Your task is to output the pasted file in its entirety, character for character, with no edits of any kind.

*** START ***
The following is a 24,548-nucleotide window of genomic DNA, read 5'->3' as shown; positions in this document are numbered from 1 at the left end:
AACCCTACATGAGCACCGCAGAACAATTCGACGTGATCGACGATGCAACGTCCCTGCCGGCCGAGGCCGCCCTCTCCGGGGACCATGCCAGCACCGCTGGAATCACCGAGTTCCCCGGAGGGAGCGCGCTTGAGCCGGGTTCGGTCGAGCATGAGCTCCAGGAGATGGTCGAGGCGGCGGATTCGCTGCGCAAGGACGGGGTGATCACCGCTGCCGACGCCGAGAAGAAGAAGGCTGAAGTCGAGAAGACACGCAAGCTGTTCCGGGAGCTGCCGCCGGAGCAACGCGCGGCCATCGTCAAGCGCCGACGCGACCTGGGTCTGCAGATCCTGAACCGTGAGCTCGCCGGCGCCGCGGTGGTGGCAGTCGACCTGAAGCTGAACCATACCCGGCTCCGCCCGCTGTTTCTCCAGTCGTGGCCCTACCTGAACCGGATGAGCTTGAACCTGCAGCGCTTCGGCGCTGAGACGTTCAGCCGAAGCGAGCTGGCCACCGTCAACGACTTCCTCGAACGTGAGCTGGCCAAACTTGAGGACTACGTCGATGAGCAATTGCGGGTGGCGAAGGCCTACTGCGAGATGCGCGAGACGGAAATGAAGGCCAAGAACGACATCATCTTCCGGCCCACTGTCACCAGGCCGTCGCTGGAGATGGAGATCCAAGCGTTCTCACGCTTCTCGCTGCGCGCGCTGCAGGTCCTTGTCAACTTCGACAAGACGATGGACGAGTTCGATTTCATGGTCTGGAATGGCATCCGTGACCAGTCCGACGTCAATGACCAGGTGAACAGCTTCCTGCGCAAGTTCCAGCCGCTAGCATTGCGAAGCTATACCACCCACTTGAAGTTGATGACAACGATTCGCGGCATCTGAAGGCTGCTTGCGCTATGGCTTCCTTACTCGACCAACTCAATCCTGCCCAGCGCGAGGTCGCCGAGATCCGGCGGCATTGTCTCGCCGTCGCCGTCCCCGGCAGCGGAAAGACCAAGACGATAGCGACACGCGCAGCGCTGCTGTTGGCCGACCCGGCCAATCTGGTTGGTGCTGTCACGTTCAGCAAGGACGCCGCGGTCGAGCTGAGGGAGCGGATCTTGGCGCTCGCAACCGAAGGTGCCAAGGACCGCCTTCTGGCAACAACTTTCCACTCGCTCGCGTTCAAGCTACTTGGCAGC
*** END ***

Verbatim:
The following is a 24,548-nucleotide window of genomic DNA, read 5'->3' as shown; positions in this document are numbered from 1 at the left end:
AACCCTACATGAGCACCGCAGAACAATTCGACGTGATCGACGATGCAACGTCCCTGCCGGCCGAGGCCGCCCTCTCCGGGGACCATGCCAGCACCGCTGGAATCACCGAGTTCCCCGGAGGGAGCGCGCTTGAGCCGGGTTCGGTCGAGCATGAGCTCCAGGAGATGGTCGAGGCGGCGGATTCGCTGCGCAAGGACGGGGTGATCACCGCTGCCGACGCCGAGAAGAAGAAGGCTGAAGTCGAGAAGACACGCAAGCTGTTCCGGGAGCTGCCGCCGGAGCAACGCGCGGCCATCGTCAAGCGCCGACGCGACCTGGGTCTGCAGATCCTGAACCGTGAGCTCGCCGGCGCCGCGGTGGTGGCAGTCGACCTGAAGCTGAACCATACCCGGCTCCGCCCGCTGTTTCTCCAGTCGTGGCCCTACCTGAACCGGATGAGCTTGAACCTGCAGCGCTTCGGCGCTGAGACGTTCAGCCGAAGCGAGCTGGCCACCGTCAACGACTTCCTCGAACGTGAGCTGGCCAAACTTGAGGACTACGTCGATGAGCAATTGCGGGTGGCGAAGGCCTACTGCGAGATGCGCGAGACGGAAATGAAGGCCAAGAACGACATCATCTTCCGGCCCACTGTCACCAGGCCGTCGCTGGAGATGGAGATCCAAGCGTTCTCACGCTTCTCGCTGCGCGCGCTGCAGGTCCTTGTCAACTTCGACAAGACGATGGACGAGTTCGATTTCATGGTCTGGAATGGCATCCGTGACCAGTCCGACGTCAATGACCAGGTGAACAGCTTCCTGCGCAAGTTCCAGCCGCTAGCATTGCGAAGCTATACCACCCACTTGAAGTTGATGACAACGATTCGCGGCATCTGAAGGCTGCTTGCGCTATGGCTTCCTTACTCGACCAACTCAATCCTGCCCAGCGCGAGGTCGCCGAGATCCGGCGGCATTGTCTCGCCGTCGCCGTCCCCGGCAGCGGAAAGACCAAGACGATAGCGACACGCGCAGCGCTGCTGTTGGCCGACCCGGCCAATCTGGTTGGTGCTGTCACGTTCAGCAAGGACGCCGCGGTCGAGCTGAGGGAGCGGATCTTGGCGCTCGCAACCGAAGGTGCCAAGGACCGCCTTCTGGCAACAACTTTCCACTCGCTCGCGTTCAAGCTACTTGGCAGC